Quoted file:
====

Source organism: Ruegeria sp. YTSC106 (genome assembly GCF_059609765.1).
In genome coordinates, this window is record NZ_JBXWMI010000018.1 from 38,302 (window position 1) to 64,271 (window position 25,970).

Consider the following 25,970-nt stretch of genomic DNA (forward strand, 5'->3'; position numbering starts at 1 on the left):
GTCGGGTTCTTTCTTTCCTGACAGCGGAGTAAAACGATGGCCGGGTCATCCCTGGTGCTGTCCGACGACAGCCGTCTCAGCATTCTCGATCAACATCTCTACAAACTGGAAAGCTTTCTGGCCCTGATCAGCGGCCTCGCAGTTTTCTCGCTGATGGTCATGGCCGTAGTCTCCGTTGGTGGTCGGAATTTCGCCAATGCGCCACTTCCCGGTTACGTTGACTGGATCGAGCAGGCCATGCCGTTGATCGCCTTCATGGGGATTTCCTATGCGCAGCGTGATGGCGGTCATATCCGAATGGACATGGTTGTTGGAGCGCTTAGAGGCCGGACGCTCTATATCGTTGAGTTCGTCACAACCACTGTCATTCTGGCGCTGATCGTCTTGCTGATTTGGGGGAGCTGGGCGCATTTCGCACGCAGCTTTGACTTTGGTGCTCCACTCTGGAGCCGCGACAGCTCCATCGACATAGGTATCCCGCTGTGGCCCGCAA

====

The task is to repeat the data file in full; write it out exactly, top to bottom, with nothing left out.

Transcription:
Source organism: Ruegeria sp. YTSC106 (genome assembly GCF_059609765.1).
In genome coordinates, this window is record NZ_JBXWMI010000018.1 from 38,302 (window position 1) to 64,271 (window position 25,970).

Consider the following 25,970-nt stretch of genomic DNA (forward strand, 5'->3'; position numbering starts at 1 on the left):
GTCGGGTTCTTTCTTTCCTGACAGCGGAGTAAAACGATGGCCGGGTCATCCCTGGTGCTGTCCGACGACAGCCGTCTCAGCATTCTCGATCAACATCTCTACAAACTGGAAAGCTTTCTGGCCCTGATCAGCGGCCTCGCAGTTTTCTCGCTGATGGTCATGGCCGTAGTCTCCGTTGGTGGTCGGAATTTCGCCAATGCGCCACTTCCCGGTTACGTTGACTGGATCGAGCAGGCCATGCCGTTGATCGCCTTCATGGGGATTTCCTATGCGCAGCGTGATGGCGGTCATATCCGAATGGACATGGTTGTTGGAGCGCTTAGAGGCCGGACGCTCTATATCGTTGAGTTCGTCACAACCACTGTCATTCTGGCGCTGATCGTCTTGCTGATTTGGGGGAGCTGGGCGCATTTCGCACGCAGCTTTGACTTTGGTGCTCCACTCTGGAGCCGCGACAGCTCCATCGACATAGGTATCCCGCTGTGGCCCGCAA